Brad I almost agree with you. Squirrels is one of my favorite and even my children can't wait to have their next bowl of dumplins. I think that I may even enjoy hunting them more. There has been many a time that I would be setting in my treestand wishing I had brought my 22 rifle instead of the bow.
-- r.h. in okla. (email@example.com), September 15, 2001.
We just got a deer hanging in the tree a few minutes ago. Steve hasn't even gone out yet. A friend called and asked if we wanted it and we said sure. Steve has lots of work to do early in the morning. Steve went out in the pasture today and put up his fort so the deer will be used to it.
-- Cindy in KY (firstname.lastname@example.org), September 15, 2001.
Baiting is definitely a no-no here in Ontario. I recently saw a show on t.v. about rattling antlers to draw in the bucks. I have a couple big antlers I've picked up over the years, plan to find a SAFE place, and try this out (somewhere an angry buck can't reach me, back of truck, up in a deer stand, etc.) I'm not out to kill a deer, just to shoot one--with a camera.
-- Chelsea (email@example.com), September 16, 2001.
Chelsea, watch out for the city sound hunters.
-- Joe (CactusJoe001@AOL.com), September 16, 2001.
To Cindy in Kentucky That is called a blind .A fort is a blind that you hide in to shoot revenuers ( spelling )Big George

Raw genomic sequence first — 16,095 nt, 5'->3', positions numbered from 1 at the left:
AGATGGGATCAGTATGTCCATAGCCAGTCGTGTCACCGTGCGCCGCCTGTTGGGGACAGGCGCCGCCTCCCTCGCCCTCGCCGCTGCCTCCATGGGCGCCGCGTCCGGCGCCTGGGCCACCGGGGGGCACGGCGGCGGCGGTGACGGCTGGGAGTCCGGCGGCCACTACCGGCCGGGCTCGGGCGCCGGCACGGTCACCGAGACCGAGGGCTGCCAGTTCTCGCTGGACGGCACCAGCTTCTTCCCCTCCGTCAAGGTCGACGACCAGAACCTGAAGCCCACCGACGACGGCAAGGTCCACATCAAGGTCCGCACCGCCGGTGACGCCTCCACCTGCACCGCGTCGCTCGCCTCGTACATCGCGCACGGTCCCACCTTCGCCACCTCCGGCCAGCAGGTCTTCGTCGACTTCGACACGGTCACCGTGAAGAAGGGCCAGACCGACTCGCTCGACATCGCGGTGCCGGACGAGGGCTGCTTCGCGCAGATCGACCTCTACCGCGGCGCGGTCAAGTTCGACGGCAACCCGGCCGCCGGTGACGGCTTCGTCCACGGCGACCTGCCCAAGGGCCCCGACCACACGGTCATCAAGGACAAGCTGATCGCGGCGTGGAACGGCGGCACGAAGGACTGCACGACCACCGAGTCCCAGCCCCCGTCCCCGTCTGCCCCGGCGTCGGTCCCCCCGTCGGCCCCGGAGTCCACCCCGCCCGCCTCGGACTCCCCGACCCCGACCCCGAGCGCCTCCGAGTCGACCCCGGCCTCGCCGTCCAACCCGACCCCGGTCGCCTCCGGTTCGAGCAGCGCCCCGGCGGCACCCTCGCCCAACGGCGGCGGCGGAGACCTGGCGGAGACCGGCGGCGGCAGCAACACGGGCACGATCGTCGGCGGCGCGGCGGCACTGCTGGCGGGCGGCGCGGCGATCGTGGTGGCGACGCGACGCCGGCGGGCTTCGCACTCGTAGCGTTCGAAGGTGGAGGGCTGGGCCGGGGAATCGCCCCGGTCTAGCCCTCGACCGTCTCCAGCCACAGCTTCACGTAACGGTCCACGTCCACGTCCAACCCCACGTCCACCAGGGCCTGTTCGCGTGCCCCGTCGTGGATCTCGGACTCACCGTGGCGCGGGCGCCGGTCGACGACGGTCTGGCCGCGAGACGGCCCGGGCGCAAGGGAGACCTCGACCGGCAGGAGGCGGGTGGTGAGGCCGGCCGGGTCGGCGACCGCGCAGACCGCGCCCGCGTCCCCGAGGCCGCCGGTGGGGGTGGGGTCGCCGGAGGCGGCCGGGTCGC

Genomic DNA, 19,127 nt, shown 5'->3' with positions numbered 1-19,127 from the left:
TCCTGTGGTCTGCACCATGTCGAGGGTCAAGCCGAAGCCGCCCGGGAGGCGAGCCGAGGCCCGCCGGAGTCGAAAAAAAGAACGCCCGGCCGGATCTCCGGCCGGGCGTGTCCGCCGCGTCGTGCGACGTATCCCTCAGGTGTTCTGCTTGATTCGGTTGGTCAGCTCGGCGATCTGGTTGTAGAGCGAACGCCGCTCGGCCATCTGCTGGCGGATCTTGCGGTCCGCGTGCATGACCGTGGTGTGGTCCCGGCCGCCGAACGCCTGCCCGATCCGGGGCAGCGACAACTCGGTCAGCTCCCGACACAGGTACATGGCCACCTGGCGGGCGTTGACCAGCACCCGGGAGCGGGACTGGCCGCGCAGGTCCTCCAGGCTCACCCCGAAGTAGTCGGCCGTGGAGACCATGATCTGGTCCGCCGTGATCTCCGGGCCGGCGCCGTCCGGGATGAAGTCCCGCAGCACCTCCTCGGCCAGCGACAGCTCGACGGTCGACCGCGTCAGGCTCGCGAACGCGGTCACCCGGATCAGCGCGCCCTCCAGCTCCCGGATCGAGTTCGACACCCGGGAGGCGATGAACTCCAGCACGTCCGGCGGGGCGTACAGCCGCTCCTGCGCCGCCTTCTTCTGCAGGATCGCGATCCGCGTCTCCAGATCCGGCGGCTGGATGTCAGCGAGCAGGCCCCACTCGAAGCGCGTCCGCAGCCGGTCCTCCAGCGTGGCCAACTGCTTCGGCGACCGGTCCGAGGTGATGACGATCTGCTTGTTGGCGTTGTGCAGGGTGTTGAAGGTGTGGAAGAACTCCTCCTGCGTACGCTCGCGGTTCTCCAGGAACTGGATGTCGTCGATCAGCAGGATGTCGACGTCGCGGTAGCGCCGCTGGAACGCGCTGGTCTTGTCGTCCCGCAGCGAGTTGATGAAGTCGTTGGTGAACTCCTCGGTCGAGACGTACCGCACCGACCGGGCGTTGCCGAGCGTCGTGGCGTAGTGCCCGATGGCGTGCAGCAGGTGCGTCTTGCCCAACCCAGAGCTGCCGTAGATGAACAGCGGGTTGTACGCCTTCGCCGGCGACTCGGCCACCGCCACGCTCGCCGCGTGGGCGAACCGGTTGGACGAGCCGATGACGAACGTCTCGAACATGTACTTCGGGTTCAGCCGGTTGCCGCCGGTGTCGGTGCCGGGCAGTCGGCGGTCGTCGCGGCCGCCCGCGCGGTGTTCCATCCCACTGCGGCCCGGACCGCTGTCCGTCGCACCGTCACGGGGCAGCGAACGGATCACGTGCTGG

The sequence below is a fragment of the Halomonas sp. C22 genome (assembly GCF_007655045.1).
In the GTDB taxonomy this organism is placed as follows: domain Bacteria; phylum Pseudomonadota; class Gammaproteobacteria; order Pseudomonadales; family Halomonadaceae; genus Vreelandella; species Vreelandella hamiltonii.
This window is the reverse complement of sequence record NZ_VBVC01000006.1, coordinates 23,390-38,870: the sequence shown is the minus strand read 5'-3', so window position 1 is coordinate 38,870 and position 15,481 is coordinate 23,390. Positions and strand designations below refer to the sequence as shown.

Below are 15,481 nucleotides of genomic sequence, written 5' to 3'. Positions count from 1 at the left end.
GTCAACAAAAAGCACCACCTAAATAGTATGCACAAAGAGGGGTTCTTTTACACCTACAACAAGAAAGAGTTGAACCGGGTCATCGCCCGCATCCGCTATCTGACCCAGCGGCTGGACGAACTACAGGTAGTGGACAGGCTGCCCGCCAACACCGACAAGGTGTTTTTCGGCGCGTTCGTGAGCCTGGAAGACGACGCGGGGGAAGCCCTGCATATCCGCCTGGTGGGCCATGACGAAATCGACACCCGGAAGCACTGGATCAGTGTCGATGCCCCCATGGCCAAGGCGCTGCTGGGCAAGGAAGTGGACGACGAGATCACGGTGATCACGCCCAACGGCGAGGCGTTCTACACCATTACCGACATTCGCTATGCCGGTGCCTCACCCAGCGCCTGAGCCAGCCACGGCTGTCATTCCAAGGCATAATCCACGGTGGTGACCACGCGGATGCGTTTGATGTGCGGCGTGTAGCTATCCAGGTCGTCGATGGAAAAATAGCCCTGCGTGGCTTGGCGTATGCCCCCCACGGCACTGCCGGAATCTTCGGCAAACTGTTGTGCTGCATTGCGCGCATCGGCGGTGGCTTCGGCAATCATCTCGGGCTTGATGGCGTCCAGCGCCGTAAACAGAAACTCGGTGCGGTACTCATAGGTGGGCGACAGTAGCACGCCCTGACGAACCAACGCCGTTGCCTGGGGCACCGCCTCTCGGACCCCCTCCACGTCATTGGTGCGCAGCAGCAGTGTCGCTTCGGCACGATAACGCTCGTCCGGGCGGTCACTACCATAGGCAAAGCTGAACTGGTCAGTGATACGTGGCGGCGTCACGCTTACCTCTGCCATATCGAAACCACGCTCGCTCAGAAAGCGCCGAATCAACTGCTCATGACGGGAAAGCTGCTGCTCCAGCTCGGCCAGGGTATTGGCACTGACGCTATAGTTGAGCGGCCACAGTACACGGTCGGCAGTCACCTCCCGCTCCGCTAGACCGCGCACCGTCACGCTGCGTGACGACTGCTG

-- George Wilson (firstname.lastname@example.org), September 16, 2001.
In Texas, baiting deer is NOT illegal, though it ought to be. I remember a time when hunting deer took some skill, quick gun handling and a little luck. Nowadays, I see a bunch of guys just piling corn on the senderos, putting feeders 80 - 100 yards from their blinds, and waiting for the deer of their choice to shoot. Not HUNTING them, basically harvesting. I will teach my children more basic hunting skills; stalking, reading the land and taking an effective stand. I wasn't much of a success, but I enjoy my venison more when I earn it. My apologies to those feeling otherwise.
Quick aside: Texas Parks and Wildlife reported in a recent issue that some corn supplies have a disease this year which poisons them. They caution that only buy deer corn is LABELED bags, which apparently has been treated. I think it was last month's issue (I was in a doctor's office when I read this and WON'T go back to verify issue number). Anyone heard about this? Or was I totally off base (strong cough medicine)?
-- j. r.guerra (email@example.com), September 17, 2001.
Aflatoxin poisoning can be a problem every year. Texas law requires that the amount of aflatoxin be stated on the label unless it is less than a certain percentage (can't remember what that is off the top of my head). TP&W did a survey a couple of years ago and found that a lot of brands of corn had toxin levels well in excess of that percentage, even though it wasn't stated on the label as required by law, hence the suggestion that you only buy feed that has the toxin level stated on the label.
-- Steve - TX (firstname.lastname@example.org), September 17, 2001.
Thanks for the answer Steve . . . I was wondering if what I read was correct.
-- j.r. guerra (email@example.com), September 18, 2001.